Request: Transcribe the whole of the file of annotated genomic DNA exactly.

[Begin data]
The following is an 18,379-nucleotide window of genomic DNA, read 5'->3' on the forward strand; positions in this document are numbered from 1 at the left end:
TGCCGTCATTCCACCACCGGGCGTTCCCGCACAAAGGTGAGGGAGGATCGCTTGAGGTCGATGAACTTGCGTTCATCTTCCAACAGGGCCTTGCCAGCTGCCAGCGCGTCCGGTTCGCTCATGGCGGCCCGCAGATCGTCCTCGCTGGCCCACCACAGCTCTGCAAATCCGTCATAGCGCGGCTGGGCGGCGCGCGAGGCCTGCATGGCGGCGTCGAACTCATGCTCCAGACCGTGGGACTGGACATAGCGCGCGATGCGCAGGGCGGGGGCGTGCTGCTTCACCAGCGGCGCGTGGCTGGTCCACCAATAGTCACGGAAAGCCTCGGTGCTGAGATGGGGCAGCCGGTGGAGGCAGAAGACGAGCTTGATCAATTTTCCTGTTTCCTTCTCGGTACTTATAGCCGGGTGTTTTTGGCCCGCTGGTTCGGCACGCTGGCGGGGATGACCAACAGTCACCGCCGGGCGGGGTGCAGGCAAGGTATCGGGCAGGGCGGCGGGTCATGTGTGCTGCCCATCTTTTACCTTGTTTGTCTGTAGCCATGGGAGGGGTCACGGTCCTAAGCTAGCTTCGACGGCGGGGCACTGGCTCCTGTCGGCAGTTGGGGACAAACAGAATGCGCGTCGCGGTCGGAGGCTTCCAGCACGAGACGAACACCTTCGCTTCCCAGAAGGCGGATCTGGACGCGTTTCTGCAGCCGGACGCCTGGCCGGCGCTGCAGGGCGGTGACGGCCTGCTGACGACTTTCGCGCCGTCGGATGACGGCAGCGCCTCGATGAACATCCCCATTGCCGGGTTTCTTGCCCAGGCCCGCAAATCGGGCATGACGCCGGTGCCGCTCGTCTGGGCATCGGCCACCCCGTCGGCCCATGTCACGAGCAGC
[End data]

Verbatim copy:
The following is an 18,379-nucleotide window of genomic DNA, read 5'->3' on the forward strand; positions in this document are numbered from 1 at the left end:
TGCCGTCATTCCACCACCGGGCGTTCCCGCACAAAGGTGAGGGAGGATCGCTTGAGGTCGATGAACTTGCGTTCATCTTCCAACAGGGCCTTGCCAGCTGCCAGCGCGTCCGGTTCGCTCATGGCGGCCCGCAGATCGTCCTCGCTGGCCCACCACAGCTCTGCAAATCCGTCATAGCGCGGCTGGGCGGCGCGCGAGGCCTGCATGGCGGCGTCGAACTCATGCTCCAGACCGTGGGACTGGACATAGCGCGCGATGCGCAGGGCGGGGGCGTGCTGCTTCACCAGCGGCGCGTGGCTGGTCCACCAATAGTCACGGAAAGCCTCGGTGCTGAGATGGGGCAGCCGGTGGAGGCAGAAGACGAGCTTGATCAATTTTCCTGTTTCCTTCTCGGTACTTATAGCCGGGTGTTTTTGGCCCGCTGGTTCGGCACGCTGGCGGGGATGACCAACAGTCACCGCCGGGCGGGGTGCAGGCAAGGTATCGGGCAGGGCGGCGGGTCATGTGTGCTGCCCATCTTTTACCTTGTTTGTCTGTAGCCATGGGAGGGGTCACGGTCCTAAGCTAGCTTCGACGGCGGGGCACTGGCTCCTGTCGGCAGTTGGGGACAAACAGAATGCGCGTCGCGGTCGGAGGCTTCCAGCACGAGACGAACACCTTCGCTTCCCAGAAGGCGGATCTGGACGCGTTTCTGCAGCCGGACGCCTGGCCGGCGCTGCAGGGCGGTGACGGCCTGCTGACGACTTTCGCGCCGTCGGATGACGGCAGCGCCTCGATGAACATCCCCATTGCCGGGTTTCTTGCCCAGGCCCGCAAATCGGGCATGACGCCGGTGCCGCTCGTCTGGGCATCGGCCACCCCGTCGGCCCATGTCACGAGCAGC